A ‘Security Incident’ or hack attack? What the Twit, Twitter!

11 Aug

Already facing a potential Federal Trade Commission fine of $250 million after admitting to improper usage of users’ personal information in 2019, Twitter is in privacy hell! Whether or not you are an avid Twitter user, you will probably have heard that the company also suffered a recent hack attack which they classified as a security incident. According to inside reports, the attack included some high profile users such as Bill Gates and Elon Musk. What the twit, right!

Okay, hold on, let’s start at the beginning. What happened?

On the 15th of July 2020, a social attack was engineered and carried out on Twitter. According to the company, 130 Twitter accounts were attacked. The hackers used 45 of those accounts to spread Tweet posts and gained access to the inboxes of 36 others. Data was downloaded by the attackers from 7 accounts successfully.

More About the Attack

So how did the hackers ever gain access to the accounts of 130 unsuspecting users in the first place.? The answer is actually rather ambiguous as it’s both simple and complex at the same time.

Twitter has gone to great lengths to investigate what they initially referred to as “a security incident” and have found that it is the result of a small group of their employees being targeted through a phone spear-phishing attack.

What is a phone spear-phishing attack?

Quite simply, fraudsters send emails from a known or trusted sender in order to get the target to reveal confidential information. This method works more often than not as the target believes they are talking to their trusted contact, when in fact, they are not.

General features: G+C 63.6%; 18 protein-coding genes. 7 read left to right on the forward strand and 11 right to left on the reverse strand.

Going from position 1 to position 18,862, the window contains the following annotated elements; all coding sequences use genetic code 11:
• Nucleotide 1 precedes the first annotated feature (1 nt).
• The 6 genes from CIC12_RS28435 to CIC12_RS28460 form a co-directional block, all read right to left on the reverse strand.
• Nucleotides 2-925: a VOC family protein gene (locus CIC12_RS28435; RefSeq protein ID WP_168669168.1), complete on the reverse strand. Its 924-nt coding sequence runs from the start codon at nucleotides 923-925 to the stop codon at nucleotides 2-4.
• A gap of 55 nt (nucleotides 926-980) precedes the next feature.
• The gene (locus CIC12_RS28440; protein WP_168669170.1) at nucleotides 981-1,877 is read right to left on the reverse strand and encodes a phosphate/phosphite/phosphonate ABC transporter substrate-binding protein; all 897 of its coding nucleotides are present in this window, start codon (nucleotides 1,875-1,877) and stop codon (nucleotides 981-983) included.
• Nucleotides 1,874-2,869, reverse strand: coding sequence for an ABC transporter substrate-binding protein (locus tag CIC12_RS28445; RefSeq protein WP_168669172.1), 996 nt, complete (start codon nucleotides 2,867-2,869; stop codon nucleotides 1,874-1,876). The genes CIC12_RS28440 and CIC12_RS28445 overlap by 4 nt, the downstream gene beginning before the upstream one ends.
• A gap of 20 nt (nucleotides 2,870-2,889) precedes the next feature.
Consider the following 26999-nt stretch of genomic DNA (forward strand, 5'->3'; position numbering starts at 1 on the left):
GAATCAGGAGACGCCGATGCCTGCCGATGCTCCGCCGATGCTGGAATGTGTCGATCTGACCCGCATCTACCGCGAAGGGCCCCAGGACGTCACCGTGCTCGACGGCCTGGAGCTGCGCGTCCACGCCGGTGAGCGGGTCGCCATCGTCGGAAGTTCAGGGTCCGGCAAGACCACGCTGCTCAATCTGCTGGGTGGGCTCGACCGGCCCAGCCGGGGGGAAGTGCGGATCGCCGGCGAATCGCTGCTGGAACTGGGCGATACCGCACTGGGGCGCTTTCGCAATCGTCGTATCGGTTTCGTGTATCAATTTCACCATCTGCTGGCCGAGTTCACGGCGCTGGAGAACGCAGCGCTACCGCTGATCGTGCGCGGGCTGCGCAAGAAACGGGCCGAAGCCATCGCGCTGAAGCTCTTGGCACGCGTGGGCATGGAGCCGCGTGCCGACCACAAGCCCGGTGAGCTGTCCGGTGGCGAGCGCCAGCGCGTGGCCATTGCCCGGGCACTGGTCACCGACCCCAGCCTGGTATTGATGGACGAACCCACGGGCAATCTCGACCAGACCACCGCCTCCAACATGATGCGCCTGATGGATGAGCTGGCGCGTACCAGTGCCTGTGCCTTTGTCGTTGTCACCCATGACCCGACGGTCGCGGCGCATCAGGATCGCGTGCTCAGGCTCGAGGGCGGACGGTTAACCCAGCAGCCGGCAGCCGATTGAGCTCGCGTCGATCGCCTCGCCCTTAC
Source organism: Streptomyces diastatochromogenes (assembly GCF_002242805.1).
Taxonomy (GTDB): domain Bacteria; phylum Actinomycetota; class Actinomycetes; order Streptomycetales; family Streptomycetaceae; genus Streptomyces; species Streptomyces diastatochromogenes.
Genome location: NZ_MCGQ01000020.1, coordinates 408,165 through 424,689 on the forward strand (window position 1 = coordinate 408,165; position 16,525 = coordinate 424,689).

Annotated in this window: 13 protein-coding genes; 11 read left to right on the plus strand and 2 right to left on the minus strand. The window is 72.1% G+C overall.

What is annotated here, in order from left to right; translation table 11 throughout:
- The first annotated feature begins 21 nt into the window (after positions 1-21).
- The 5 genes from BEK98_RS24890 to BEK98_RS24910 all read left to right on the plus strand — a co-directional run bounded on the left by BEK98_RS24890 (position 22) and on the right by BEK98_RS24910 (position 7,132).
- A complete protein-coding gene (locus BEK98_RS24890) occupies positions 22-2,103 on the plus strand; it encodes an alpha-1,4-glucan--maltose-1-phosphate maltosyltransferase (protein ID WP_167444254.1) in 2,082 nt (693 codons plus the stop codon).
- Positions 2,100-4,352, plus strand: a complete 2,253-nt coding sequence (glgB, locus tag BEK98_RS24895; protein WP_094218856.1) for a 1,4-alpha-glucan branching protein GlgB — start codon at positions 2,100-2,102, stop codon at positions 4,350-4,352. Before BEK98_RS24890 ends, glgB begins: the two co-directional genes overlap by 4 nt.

In order for the attackers to be successful, they needed to obtain access to the internal network where they could gather the credentials of specific employees with access to internal support permissions. To some degree, they succeeded.

Their hack, however, required a two-step approach as none of the targeted employees had all the necessary permissions that were needed by the hackers. Using the credentials of some of the employees with the right access, they were able to target 130 Twitter accounts; tweeting from 45, downloading the Twitter data of 7 and direct messaging of 36 users.

What is the Risk to You?

For the most part, the hackers were unable to access the private info in the majority of the hacked accounts (save 7 that is). Twitter confirmed the following:

  • The hackers could view user’s email addresses and cell phone numbers.
  • Hackers were unable to view previous account passwords.
  • The company is still investigating how much information the hackers gained access to from accounts that they were able to take over.

The investigation is still underway and Twitter says it will do everything it can to ensure that a similar attack doesn’t happen in the future.

Steps You Can Take

Just to be safe, you should change your Twitter password and take the time to suss out your profile for any unusual activity. Make sure that you never click on email links or attachments, even if it seems to come from a trusted source. Check with the source first as to whether or not they messaged you and why.

At Soteria Cloud, we have a tendency to repeat ourselves – with good reason. We can’t tell you often enough how important it is to change your passwords regularly and that you should be storing sensitive information in an encrypted format in the cloud.

If the Twitter hack gave you a bit of a scare (or wakeup call), perhaps now is the time to start looking into ramping up your cloud backups and device security.

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